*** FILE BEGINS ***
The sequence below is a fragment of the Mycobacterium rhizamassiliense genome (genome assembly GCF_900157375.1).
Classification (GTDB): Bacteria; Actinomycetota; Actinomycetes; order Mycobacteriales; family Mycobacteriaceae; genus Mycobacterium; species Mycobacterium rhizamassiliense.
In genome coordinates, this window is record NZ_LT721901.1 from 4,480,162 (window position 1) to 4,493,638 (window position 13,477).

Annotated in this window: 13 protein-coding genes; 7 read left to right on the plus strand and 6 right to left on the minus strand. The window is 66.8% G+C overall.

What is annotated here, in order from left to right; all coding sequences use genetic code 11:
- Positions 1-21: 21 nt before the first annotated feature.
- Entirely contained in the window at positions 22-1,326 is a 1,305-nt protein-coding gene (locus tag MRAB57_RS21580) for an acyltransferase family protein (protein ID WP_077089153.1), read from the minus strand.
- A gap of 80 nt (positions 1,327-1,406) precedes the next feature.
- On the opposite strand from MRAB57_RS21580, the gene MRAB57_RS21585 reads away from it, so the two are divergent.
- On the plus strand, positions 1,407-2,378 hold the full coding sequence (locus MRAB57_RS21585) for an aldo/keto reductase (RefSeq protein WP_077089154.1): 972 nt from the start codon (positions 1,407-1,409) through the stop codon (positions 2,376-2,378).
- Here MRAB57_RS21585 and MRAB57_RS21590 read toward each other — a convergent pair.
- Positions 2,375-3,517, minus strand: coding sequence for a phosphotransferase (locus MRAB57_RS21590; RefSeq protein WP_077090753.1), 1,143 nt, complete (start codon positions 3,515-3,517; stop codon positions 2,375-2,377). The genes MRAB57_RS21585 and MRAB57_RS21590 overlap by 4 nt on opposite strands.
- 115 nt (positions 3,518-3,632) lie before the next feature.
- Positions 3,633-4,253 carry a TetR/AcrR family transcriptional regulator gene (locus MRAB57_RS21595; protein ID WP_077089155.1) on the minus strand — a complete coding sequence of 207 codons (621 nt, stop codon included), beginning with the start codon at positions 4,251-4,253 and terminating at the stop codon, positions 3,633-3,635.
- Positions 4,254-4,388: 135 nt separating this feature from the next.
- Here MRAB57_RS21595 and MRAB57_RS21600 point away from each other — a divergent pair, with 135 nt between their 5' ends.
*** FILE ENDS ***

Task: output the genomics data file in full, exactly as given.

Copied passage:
The sequence below is a fragment of the Mycobacterium rhizamassiliense genome (genome assembly GCF_900157375.1).
Classification (GTDB): Bacteria; Actinomycetota; Actinomycetes; order Mycobacteriales; family Mycobacteriaceae; genus Mycobacterium; species Mycobacterium rhizamassiliense.
In genome coordinates, this window is record NZ_LT721901.1 from 4,480,162 (window position 1) to 4,493,638 (window position 13,477).

Annotated in this window: 13 protein-coding genes; 7 read left to right on the plus strand and 6 right to left on the minus strand. The window is 66.8% G+C overall.

What is annotated here, in order from left to right; all coding sequences use genetic code 11:
- Positions 1-21: 21 nt before the first annotated feature.
- Entirely contained in the window at positions 22-1,326 is a 1,305-nt protein-coding gene (locus tag MRAB57_RS21580) for an acyltransferase family protein (protein ID WP_077089153.1), read from the minus strand.
- A gap of 80 nt (positions 1,327-1,406) precedes the next feature.
- On the opposite strand from MRAB57_RS21580, the gene MRAB57_RS21585 reads away from it, so the two are divergent.
- On the plus strand, positions 1,407-2,378 hold the full coding sequence (locus MRAB57_RS21585) for an aldo/keto reductase (RefSeq protein WP_077089154.1): 972 nt from the start codon (positions 1,407-1,409) through the stop codon (positions 2,376-2,378).
- Here MRAB57_RS21585 and MRAB57_RS21590 read toward each other — a convergent pair.
- Positions 2,375-3,517, minus strand: coding sequence for a phosphotransferase (locus MRAB57_RS21590; RefSeq protein WP_077090753.1), 1,143 nt, complete (start codon positions 3,515-3,517; stop codon positions 2,375-2,377). The genes MRAB57_RS21585 and MRAB57_RS21590 overlap by 4 nt on opposite strands.
- 115 nt (positions 3,518-3,632) lie before the next feature.
- Positions 3,633-4,253 carry a TetR/AcrR family transcriptional regulator gene (locus MRAB57_RS21595; protein ID WP_077089155.1) on the minus strand — a complete coding sequence of 207 codons (621 nt, stop codon included), beginning with the start codon at positions 4,251-4,253 and terminating at the stop codon, positions 3,633-3,635.
- Positions 4,254-4,388: 135 nt separating this feature from the next.
- Here MRAB57_RS21595 and MRAB57_RS21600 point away from each other — a divergent pair, with 135 nt between their 5' ends.